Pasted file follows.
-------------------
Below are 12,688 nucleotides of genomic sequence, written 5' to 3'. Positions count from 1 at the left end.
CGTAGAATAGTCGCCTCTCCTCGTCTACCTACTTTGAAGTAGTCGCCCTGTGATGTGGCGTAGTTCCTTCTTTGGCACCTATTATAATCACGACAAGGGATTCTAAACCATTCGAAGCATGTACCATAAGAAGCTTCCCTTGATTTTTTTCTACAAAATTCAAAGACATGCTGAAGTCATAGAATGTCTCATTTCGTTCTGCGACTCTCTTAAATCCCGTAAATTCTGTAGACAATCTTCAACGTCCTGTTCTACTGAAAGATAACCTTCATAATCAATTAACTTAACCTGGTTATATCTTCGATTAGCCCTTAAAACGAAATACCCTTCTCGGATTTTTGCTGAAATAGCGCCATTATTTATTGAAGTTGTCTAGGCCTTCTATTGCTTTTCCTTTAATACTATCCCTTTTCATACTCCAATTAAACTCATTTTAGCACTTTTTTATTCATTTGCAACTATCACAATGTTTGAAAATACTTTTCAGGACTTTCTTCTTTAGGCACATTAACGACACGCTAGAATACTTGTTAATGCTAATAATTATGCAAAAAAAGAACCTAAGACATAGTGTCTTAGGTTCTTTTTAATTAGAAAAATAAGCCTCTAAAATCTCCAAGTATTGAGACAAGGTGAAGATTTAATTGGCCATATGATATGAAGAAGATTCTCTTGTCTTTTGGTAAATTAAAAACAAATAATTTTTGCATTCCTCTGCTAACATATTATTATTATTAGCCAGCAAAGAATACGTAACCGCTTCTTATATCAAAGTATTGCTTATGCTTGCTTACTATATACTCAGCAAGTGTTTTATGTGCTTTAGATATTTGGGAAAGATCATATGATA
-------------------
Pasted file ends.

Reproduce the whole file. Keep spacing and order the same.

Below are 12,688 nucleotides of genomic sequence, written 5' to 3'. Positions count from 1 at the left end.
CGTAGAATAGTCGCCTCTCCTCGTCTACCTACTTTGAAGTAGTCGCCCTGTGATGTGGCGTAGTTCCTTCTTTGGCACCTATTATAATCACGACAAGGGATTCTAAACCATTCGAAGCATGTACCATAAGAAGCTTCCCTTGATTTTTTTCTACAAAATTCAAAGACATGCTGAAGTCATAGAATGTCTCATTTCGTTCTGCGACTCTCTTAAATCCCGTAAATTCTGTAGACAATCTTCAACGTCCTGTTCTACTGAAAGATAACCTTCATAATCAATTAACTTAACCTGGTTATATCTTCGATTAGCCCTTAAAACGAAATACCCTTCTCGGATTTTTGCTGAAATAGCGCCATTATTTATTGAAGTTGTCTAGGCCTTCTATTGCTTTTCCTTTAATACTATCCCTTTTCATACTCCAATTAAACTCATTTTAGCACTTTTTTATTCATTTGCAACTATCACAATGTTTGAAAATACTTTTCAGGACTTTCTTCTTTAGGCACATTAACGACACGCTAGAATACTTGTTAATGCTAATAATTATGCAAAAAAAGAACCTAAGACATAGTGTCTTAGGTTCTTTTTAATTAGAAAAATAAGCCTCTAAAATCTCCAAGTATTGAGACAAGGTGAAGATTTAATTGGCCATATGATATGAAGAAGATTCTCTTGTCTTTTGGTAAATTAAAAACAAATAATTTTTGCATTCCTCTGCTAACATATTATTATTATTAGCCAGCAAAGAATACGTAACCGCTTCTTATATCAAAGTATTGCTTATGCTTGCTTACTATATACTCAGCAAGTGTTTTATGTGCTTTAGATATTTGGGAAAGATCATATGATA